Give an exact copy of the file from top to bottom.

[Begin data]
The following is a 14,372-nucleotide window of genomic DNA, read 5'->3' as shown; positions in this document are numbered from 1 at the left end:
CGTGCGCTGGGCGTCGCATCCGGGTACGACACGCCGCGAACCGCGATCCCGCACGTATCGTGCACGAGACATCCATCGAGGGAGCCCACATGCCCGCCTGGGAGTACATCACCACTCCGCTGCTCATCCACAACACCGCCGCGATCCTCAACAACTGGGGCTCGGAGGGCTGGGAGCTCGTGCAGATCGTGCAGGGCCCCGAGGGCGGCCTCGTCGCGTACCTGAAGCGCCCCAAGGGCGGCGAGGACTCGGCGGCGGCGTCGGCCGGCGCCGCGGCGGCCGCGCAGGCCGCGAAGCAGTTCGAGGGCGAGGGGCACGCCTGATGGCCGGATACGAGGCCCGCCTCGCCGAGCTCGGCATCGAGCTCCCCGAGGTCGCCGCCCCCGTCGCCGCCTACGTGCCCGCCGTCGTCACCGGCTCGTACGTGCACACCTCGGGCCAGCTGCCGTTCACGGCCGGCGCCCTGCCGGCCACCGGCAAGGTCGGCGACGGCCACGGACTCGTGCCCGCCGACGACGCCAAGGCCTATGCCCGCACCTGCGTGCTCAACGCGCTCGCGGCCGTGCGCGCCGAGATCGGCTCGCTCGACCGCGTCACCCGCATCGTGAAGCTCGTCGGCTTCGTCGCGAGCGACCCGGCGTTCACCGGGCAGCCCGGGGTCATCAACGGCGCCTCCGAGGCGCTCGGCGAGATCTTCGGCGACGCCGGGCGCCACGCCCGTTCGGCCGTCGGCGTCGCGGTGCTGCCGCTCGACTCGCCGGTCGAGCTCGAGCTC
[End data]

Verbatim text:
The following is a 14,372-nucleotide window of genomic DNA, read 5'->3' as shown; positions in this document are numbered from 1 at the left end:
CGTGCGCTGGGCGTCGCATCCGGGTACGACACGCCGCGAACCGCGATCCCGCACGTATCGTGCACGAGACATCCATCGAGGGAGCCCACATGCCCGCCTGGGAGTACATCACCACTCCGCTGCTCATCCACAACACCGCCGCGATCCTCAACAACTGGGGCTCGGAGGGCTGGGAGCTCGTGCAGATCGTGCAGGGCCCCGAGGGCGGCCTCGTCGCGTACCTGAAGCGCCCCAAGGGCGGCGAGGACTCGGCGGCGGCGTCGGCCGGCGCCGCGGCGGCCGCGCAGGCCGCGAAGCAGTTCGAGGGCGAGGGGCACGCCTGATGGCCGGATACGAGGCCCGCCTCGCCGAGCTCGGCATCGAGCTCCCCGAGGTCGCCGCCCCCGTCGCCGCCTACGTGCCCGCCGTCGTCACCGGCTCGTACGTGCACACCTCGGGCCAGCTGCCGTTCACGGCCGGCGCCCTGCCGGCCACCGGCAAGGTCGGCGACGGCCACGGACTCGTGCCCGCCGACGACGCCAAGGCCTATGCCCGCACCTGCGTGCTCAACGCGCTCGCGGCCGTGCGCGCCGAGATCGGCTCGCTCGACCGCGTCACCCGCATCGTGAAGCTCGTCGGCTTCGTCGCGAGCGACCCGGCGTTCACCGGGCAGCCCGGGGTCATCAACGGCGCCTCCGAGGCGCTCGGCGAGATCTTCGGCGACGCCGGGCGCCACGCCCGTTCGGCCGTCGGCGTCGCGGTGCTGCCGCTCGACTCGCCGGTCGAGCTCGAGCTC